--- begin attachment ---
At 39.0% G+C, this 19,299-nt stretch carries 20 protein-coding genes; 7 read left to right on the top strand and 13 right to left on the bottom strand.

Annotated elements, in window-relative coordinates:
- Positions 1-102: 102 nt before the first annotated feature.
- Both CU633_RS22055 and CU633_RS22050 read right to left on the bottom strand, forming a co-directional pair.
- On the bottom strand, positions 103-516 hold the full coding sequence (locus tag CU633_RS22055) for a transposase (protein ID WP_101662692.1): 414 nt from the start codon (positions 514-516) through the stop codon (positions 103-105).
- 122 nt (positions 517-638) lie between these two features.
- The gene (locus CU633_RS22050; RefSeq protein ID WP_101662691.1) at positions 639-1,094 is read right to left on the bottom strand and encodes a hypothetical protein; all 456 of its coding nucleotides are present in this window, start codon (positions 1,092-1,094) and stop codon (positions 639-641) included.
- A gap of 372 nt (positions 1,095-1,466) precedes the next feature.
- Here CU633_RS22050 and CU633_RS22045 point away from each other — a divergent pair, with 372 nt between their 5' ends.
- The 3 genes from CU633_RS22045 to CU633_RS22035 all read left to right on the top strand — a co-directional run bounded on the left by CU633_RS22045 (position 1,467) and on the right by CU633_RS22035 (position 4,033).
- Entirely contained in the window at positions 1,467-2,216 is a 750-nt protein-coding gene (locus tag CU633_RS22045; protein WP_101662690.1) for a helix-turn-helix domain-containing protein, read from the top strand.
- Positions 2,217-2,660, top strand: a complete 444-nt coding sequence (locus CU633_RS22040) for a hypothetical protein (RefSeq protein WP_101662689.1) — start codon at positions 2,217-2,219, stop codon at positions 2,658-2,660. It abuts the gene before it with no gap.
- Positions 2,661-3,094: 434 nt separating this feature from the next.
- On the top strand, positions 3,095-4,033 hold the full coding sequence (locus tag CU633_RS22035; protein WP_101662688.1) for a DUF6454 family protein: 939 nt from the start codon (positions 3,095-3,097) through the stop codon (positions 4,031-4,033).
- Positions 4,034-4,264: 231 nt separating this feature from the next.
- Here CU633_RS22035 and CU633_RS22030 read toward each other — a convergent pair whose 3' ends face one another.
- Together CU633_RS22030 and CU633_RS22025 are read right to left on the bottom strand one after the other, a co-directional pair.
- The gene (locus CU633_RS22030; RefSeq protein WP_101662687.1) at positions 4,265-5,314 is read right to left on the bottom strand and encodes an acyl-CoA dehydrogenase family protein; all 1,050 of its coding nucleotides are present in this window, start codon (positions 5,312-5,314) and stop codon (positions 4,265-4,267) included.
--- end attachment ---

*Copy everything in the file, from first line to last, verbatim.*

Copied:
At 39.0% G+C, this 19,299-nt stretch carries 20 protein-coding genes; 7 read left to right on the top strand and 13 right to left on the bottom strand.

Annotated elements, in window-relative coordinates:
- Positions 1-102: 102 nt before the first annotated feature.
- Both CU633_RS22055 and CU633_RS22050 read right to left on the bottom strand, forming a co-directional pair.
- On the bottom strand, positions 103-516 hold the full coding sequence (locus tag CU633_RS22055) for a transposase (protein ID WP_101662692.1): 414 nt from the start codon (positions 514-516) through the stop codon (positions 103-105).
- 122 nt (positions 517-638) lie between these two features.
- The gene (locus CU633_RS22050; RefSeq protein ID WP_101662691.1) at positions 639-1,094 is read right to left on the bottom strand and encodes a hypothetical protein; all 456 of its coding nucleotides are present in this window, start codon (positions 1,092-1,094) and stop codon (positions 639-641) included.
- A gap of 372 nt (positions 1,095-1,466) precedes the next feature.
- Here CU633_RS22050 and CU633_RS22045 point away from each other — a divergent pair, with 372 nt between their 5' ends.
- The 3 genes from CU633_RS22045 to CU633_RS22035 all read left to right on the top strand — a co-directional run bounded on the left by CU633_RS22045 (position 1,467) and on the right by CU633_RS22035 (position 4,033).
- Entirely contained in the window at positions 1,467-2,216 is a 750-nt protein-coding gene (locus tag CU633_RS22045; protein WP_101662690.1) for a helix-turn-helix domain-containing protein, read from the top strand.
- Positions 2,217-2,660, top strand: a complete 444-nt coding sequence (locus CU633_RS22040) for a hypothetical protein (RefSeq protein WP_101662689.1) — start codon at positions 2,217-2,219, stop codon at positions 2,658-2,660. It abuts the gene before it with no gap.
- Positions 2,661-3,094: 434 nt separating this feature from the next.
- On the top strand, positions 3,095-4,033 hold the full coding sequence (locus tag CU633_RS22035; protein WP_101662688.1) for a DUF6454 family protein: 939 nt from the start codon (positions 3,095-3,097) through the stop codon (positions 4,031-4,033).
- Positions 4,034-4,264: 231 nt separating this feature from the next.
- Here CU633_RS22035 and CU633_RS22030 read toward each other — a convergent pair whose 3' ends face one another.
- Together CU633_RS22030 and CU633_RS22025 are read right to left on the bottom strand one after the other, a co-directional pair.
- The gene (locus CU633_RS22030; RefSeq protein WP_101662687.1) at positions 4,265-5,314 is read right to left on the bottom strand and encodes an acyl-CoA dehydrogenase family protein; all 1,050 of its coding nucleotides are present in this window, start codon (positions 5,312-5,314) and stop codon (positions 4,265-4,267) included.